Sample reading from Step Up to the Next Level:

A Guide for Pregnancy Centers to Improve Their Internal Operations and Prepare for an Audit


Here is a sample from chapter 1 of the text:


Why bother with good procedures?

We want to avoid any criticism of the way we administer this liberal gift.

For we are taking pains to do what is right,

not only in the eyes of the Lord

but also in the eyes of men. 2 Corinthians 8:20, 21.


Why do pregnancy centers need to move forward? Why can we not stay where we are? The book discusses three compelling reasons. Here is the discussion on one of those reasons.

Good internal controls are the right thing to do.

Accountability—For Bible-believing Christians, the idea of being accountable to others is not new. The idea of being accountable to the elders or church council for your program carries over directly to a parachurch ministry. It is very easy to see how accountability enters into a nonprofit’s responsibility to the government in terms of complying with regulatory reporting and compliance issues. When a donor specifies a contribution should be used for a particular program, it is obvious the ministry should spend the money for the specified program. Accountability shows in a nonprofit organization’s responsibility to the public for reporting what money was received and how it was spent.

Stewardship–At a most basic level, the reason the board of directors puts internal controls in place is so the board can be sure that the programs and activities they wish to implement are actually implemented. Put a different way, this means the board needs to make sure that resources entrusted to them by the public are used as intended. In the Christian community, we have a framework for this concept. It is called stewardship–our responsibility to use prudently the resources God has entrusted to our care. Putting good procedures and controls in place will increase the likelihood that resources will be used responsibly. It is not showing a lack of trust in people to expect good stewardship of resources. On the contrary, it is soundly spiritual to expect good stewardship from others. Developing appropriate internal controls, implementing sound board governance, and accurately reporting financial results are all aspects of good stewardship.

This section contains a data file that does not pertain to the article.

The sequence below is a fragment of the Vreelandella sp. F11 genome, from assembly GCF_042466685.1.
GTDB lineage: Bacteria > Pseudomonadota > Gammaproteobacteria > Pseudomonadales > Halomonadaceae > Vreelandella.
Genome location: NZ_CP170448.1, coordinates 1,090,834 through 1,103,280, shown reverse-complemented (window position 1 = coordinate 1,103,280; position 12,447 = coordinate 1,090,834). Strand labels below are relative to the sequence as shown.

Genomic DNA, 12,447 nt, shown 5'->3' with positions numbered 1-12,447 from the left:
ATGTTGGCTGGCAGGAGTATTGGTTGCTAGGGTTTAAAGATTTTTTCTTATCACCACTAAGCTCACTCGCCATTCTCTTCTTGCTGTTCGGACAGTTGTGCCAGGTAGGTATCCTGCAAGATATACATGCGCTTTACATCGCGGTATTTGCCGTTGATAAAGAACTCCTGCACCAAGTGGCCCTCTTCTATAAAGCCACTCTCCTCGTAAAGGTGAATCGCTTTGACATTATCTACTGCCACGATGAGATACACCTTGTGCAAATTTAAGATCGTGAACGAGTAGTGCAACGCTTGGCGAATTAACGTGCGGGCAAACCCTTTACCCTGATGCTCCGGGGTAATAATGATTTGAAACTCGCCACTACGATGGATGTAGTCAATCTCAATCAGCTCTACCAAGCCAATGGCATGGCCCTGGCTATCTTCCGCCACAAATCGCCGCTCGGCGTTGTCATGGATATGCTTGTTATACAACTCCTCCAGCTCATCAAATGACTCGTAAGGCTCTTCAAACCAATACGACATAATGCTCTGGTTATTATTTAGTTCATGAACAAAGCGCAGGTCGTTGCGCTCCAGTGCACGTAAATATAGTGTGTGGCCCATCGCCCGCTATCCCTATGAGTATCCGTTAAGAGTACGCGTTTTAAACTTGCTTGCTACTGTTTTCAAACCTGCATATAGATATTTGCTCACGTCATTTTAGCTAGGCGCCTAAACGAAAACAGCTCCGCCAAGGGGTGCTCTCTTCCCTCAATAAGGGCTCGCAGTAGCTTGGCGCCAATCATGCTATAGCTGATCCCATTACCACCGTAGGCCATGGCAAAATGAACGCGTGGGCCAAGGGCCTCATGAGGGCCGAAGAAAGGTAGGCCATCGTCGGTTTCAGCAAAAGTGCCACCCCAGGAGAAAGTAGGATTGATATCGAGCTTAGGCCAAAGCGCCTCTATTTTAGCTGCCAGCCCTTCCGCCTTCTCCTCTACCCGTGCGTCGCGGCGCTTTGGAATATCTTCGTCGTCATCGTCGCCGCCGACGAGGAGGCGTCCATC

Love your neighbor–One of the key concepts for internal control is called segregation of duties. This is the process of taking incompatible tasks and spreading them among several people. The basic concept can be described as splitting up the work so that one person cannot do something improper and also hide the impropriety. In other words, no one person should be in a position to commit a fraud and then hide it.

Internal controls are often described from the perspective of the organization. Let us look at the concept of internal control from the perspective of a staff person. When your bookkeeper realizes he or she could do something wrong, could hide it because there are missing internal controls, could keep it hidden, and as a result, could get away with it, there is constant temptation present. This would be a terrible temptation, especially on a day when a person is weak or under spiritual attack. Since we are Christians, we know from personal experience that every person is a sinner. One could argue it is irresponsible for an organization to put temptation in the face of an employee day in and day out. It is just wrong to put someone into the position of having to resist obvious temptation daily based on sheer willpower. The ministry would show a much higher love of neighbor (in this case, your dedicated bookkeeper) by putting controls in place so the bookkeeper either could not perpetrate or could not hide something improper. This would go a long way in removing the temptation. Proper levels of procedures and internal controls show love for your neighbor.

This page is extracted and adapted from Step Up to the Next Level – A Guide for Pregnancy Resource Centers to Improve their Internal Operations and Get Ready for an Audit. Copyright 2006 James L. Ulvog. Used by permission.

Scripture is quoted from New International Version Copyright 1973, 1978, 1984 by International Bible Society. Used by permission of Zondervan Publishing House.